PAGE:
end

function testClearTable()
	for i = 1, 2000 do
		myTable[i] = nil
	end
end
When I run the testTable() function, the memory shoots up from 1kb to about 450kb. When I run testClearTable(), the memory falls back down to about 50kb - so not all memory is freed up.

When I do this, however:

Code:
local myTable = {}
function testTable()
	for i = 1, 2000 do
		myTable[i] = {"string", "otherstring", 42, true}
	end
end

function testClearTable()
	myTable = nil
end
The memory does get freed up properly.

Am I correct in assuming that the only way to correctly 'empty' a table is to re-assign the variable to a new table?

Last edited by Haleth : 07-11-12 at 06:26 PM. Reason: Typo
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Unread 07-11-12, 06:11 PM   #10
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I could very well be wrong, and I expect to be corrected if I am, but in the first example you're setting the elements in the table to nil, but not doing anything to the actual table.

In the second table you're just getting rid of the table entirely, so my guess is that the extra 49kb you're seeing is the table itself (which at this point is just {} after setting all of those elements to nil)
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Unread 07-11-12, 07:45 PM   #11
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The way Lua stores tables, it reserves 2 arrays per table, one holds sequential indices and the other holds associative ones. When needed, Lua expands these arrays in powers of 2, but they never shrink back down when a value in the table is set to nil. This means when you build a table, then iterate through it to set everything to nil, the allocated space for the indices are still there. Usually, when you release a table, it stays in memory until the garbage collector comes to deallocate the memory used. You can force the garbage collector by calling collectgarbage("collect"). This will halt execution for the garbage collector to run, so it's not wise to use often or in moments of high CPU usage. Alternatively, Blizzard added the wipe() function to the API. I don't know how far it goes as far as cleaning up used memory. That might be something to test.
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Last edited by SDPhantom : 07-11-12 at 07:48 PM.
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Unread 08-17-12, 09:53 PM   #12
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Originally Posted by SDPhantom View Post
The way Lua stores tables, it reserves 2 arrays per table, one holds sequential indices and the other holds associative ones. When needed, Lua expands these arrays in powers of 2, but they never shrink back down when a value in the table is set to nil. This means when you build a table, then iterate through it to set everything to nil, the allocated space for the indices are still there.
You can shrink tables by forcing a rehash:
Code:
t = {}
for i = 1,100 do
	t[i] = true
end

-- t is 2084 bytes

for i = 1,100 do
	t[i] = nil
end

-- t is 2084 bytes

t.a = nil

-- t is 76 bytes
Table sizes are not necessarily powers of two:

Code:
t = { true, true, true }

-- t is 84 bytes (36 + 3 * 16)

t = {}
t[1] = true
t[2] = true
t[3] = true

-- t is 100 bytes (36 + 4 * 16)
However the same does not work with hash tables:

Code:
t = { a = true, b = true, c = true }

-- t is 196 bytes (36 + 4 * 40)

t = {}
t.a = true
t.b = true
t.c = true

-- t is 196 bytes (36 + 4 * 40)
Explanation (skip to the part about tables)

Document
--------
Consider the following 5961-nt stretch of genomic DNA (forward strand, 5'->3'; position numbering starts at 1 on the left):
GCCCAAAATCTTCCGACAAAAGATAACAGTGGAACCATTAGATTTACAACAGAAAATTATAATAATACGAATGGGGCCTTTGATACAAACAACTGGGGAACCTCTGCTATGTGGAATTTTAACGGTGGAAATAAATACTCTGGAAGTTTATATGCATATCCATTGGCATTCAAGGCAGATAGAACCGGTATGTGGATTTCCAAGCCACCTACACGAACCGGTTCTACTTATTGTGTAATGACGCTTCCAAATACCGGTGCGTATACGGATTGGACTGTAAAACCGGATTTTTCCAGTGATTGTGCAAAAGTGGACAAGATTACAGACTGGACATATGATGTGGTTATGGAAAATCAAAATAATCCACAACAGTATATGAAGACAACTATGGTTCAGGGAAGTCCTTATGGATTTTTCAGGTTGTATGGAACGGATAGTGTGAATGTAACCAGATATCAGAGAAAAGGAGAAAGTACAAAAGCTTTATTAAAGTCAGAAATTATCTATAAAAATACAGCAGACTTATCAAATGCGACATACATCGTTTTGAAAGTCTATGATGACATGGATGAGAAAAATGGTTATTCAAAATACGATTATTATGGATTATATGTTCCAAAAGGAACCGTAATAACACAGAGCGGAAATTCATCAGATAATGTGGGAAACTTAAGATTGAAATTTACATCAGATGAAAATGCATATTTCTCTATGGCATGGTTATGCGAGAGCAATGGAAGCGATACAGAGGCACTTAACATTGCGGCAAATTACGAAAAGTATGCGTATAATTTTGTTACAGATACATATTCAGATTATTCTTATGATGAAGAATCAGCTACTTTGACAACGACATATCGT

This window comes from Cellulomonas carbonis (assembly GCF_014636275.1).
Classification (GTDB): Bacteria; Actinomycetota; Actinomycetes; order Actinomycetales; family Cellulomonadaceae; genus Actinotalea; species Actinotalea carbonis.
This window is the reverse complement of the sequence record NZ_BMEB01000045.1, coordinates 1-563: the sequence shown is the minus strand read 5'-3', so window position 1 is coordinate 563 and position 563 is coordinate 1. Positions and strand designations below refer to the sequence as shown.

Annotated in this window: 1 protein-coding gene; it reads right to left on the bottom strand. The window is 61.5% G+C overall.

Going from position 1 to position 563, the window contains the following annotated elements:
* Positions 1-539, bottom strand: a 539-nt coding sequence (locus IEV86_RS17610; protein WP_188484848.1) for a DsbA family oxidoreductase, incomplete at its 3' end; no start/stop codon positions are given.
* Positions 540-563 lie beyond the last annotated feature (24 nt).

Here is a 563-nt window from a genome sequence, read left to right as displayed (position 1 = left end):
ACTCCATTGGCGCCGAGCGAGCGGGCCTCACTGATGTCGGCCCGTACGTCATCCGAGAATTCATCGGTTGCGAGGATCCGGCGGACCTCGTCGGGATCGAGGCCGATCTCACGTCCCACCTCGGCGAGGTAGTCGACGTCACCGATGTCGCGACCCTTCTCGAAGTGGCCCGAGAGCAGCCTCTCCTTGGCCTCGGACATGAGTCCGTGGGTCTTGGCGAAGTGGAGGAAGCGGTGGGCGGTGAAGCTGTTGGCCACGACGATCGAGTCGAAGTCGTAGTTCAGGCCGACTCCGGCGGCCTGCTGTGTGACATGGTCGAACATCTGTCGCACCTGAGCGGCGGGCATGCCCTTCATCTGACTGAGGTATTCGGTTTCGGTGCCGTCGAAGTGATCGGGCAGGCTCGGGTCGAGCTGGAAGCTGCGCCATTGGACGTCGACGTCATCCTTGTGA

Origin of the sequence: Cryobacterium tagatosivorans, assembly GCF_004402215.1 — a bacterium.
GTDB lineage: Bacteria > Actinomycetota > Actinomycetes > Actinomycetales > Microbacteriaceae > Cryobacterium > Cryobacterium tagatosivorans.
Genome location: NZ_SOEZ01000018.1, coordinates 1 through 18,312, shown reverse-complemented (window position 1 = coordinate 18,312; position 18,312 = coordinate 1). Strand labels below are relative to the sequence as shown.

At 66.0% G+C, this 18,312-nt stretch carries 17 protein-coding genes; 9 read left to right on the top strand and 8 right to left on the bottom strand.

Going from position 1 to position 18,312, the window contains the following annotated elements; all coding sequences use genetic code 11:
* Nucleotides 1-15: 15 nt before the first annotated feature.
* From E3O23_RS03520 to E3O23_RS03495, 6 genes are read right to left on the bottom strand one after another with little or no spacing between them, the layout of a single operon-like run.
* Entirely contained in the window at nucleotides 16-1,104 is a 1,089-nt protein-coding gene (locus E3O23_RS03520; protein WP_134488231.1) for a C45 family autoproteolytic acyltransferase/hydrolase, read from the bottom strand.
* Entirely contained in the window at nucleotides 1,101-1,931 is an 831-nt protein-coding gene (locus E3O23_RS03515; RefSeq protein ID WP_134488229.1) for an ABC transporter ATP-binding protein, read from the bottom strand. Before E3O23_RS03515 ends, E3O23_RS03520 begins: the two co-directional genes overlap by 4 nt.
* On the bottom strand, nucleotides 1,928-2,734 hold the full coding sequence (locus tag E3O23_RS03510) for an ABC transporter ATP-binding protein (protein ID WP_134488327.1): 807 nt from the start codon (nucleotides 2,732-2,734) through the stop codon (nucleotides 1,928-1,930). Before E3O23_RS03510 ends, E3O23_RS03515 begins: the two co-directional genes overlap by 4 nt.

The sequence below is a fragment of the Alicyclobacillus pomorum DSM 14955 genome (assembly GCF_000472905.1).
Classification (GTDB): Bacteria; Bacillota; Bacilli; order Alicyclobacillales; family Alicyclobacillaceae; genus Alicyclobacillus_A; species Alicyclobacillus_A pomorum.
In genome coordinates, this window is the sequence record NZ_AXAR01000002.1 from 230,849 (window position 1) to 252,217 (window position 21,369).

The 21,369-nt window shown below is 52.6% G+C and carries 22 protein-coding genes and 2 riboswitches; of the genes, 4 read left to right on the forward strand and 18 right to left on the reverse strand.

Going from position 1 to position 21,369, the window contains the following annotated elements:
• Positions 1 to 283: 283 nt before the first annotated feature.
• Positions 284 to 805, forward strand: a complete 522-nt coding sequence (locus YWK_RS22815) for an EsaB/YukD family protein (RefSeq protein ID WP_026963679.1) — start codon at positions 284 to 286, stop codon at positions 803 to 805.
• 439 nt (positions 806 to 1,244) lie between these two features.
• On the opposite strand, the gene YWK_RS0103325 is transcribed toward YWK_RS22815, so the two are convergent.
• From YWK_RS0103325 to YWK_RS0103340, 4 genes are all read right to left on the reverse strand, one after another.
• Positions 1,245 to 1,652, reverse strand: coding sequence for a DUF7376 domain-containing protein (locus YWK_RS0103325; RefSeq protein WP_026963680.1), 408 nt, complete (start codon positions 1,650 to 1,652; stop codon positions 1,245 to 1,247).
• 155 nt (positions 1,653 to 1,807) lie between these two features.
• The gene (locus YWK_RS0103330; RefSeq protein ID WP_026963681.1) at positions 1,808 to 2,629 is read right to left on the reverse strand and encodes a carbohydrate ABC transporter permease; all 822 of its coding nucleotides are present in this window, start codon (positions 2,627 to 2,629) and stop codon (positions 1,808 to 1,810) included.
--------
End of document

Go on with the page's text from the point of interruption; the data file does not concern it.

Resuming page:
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Unread 08-18-12, 03:00 PM   #13
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What version of Lua are you talking about? As of now, WoW runs 5.1, the allocation for tables may be different in newer versions. Also, my explanation the subject wasn't memory size, but the number of elements allocated in the 2 arrays of a table.



http://www.wowpedia.org/Memory_usage.
Memory accumulation isn't linear however, instead there is an exponential algorithm, so that as the table gets larger, incrementally larger numbers of elements are pre-allocated.


http://www.wowpedia.org/Lua_object_memory_sizes
A new, empty table will consume 40 bytes.

As indexes are added, the table will allocate space for new indexes at an exponential rate. For example:

Code:
local t = {}  -- 40 bytes
t[1] = true   -- alloc 1 index
t[2] = true   -- alloc 1 index
t[3] = true   -- alloc 2 indexes
t[4] = true
t[5] = true   -- alloc 4 indexes
...
If a table is indexed by sequential integers, each index will take 16 bytes (not including any memory allocated for the value). If the becomes a hash, the index size will jump to 40 bytes each. Lua is "smart" and will allocate at the 16 byte rate as much as it can. If the int sequence is broken, the new values will allocate at the 40 byte rate. For example:

Code:
local t = {}  -- 40 bytes
t[1] = true   -- 16 bytes
t[2] = true   -- 16 bytes
t[3] = true   -- 32 bytes
t[4] = true
t[8] = true   -- 40 bytes
t[9] = true   -- 40 bytes
t[10] = true  -- 80 bytes
t["x"] = true
t["y"] = true -- 160 bytes
...
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Last edited by SDPhantom : 08-18-12 at 03:10 PM.
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Unread 08-18-12, 04:13 PM   #14
nailertn
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Originally Posted by SDPhantom View Post
What version of Lua are you talking about? As of now, WoW runs 5.1, the allocation for tables may be different in newer versions. Also, my explanation the subject wasn't memory size, but the number of elements allocated in the 2 arrays of a table.
All of that is directly from WoW using collectgarbage("count"). Both of us are talking about table size. Memory allocation is a convenient way to measure it.